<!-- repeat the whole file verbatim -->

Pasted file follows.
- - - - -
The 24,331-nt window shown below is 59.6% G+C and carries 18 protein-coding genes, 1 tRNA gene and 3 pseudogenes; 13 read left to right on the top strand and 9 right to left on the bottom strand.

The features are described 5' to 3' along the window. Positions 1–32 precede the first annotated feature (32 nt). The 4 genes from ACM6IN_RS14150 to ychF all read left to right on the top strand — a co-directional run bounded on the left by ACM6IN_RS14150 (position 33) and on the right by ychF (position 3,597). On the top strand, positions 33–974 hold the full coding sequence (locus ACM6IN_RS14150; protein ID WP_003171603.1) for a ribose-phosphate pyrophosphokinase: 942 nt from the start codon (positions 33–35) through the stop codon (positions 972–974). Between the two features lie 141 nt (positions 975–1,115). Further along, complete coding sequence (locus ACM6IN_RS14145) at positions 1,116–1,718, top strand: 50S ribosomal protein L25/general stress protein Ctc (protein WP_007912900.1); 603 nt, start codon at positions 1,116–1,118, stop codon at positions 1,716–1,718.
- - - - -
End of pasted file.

The 24,331-nt window shown below is 59.6% G+C and carries 18 protein-coding genes, 1 tRNA gene and 3 pseudogenes; 13 read left to right on the top strand and 9 right to left on the bottom strand.

The features are described 5' to 3' along the window. Positions 1–32 precede the first annotated feature (32 nt). The 4 genes from ACM6IN_RS14150 to ychF all read left to right on the top strand — a co-directional run bounded on the left by ACM6IN_RS14150 (position 33) and on the right by ychF (position 3,597). On the top strand, positions 33–974 hold the full coding sequence (locus ACM6IN_RS14150; protein ID WP_003171603.1) for a ribose-phosphate pyrophosphokinase: 942 nt from the start codon (positions 33–35) through the stop codon (positions 972–974). Between the two features lie 141 nt (positions 975–1,115). Further along, complete coding sequence (locus ACM6IN_RS14145) at positions 1,116–1,718, top strand: 50S ribosomal protein L25/general stress protein Ctc (protein WP_007912900.1); 603 nt, start codon at positions 1,116–1,118, stop codon at positions 1,716–1,718.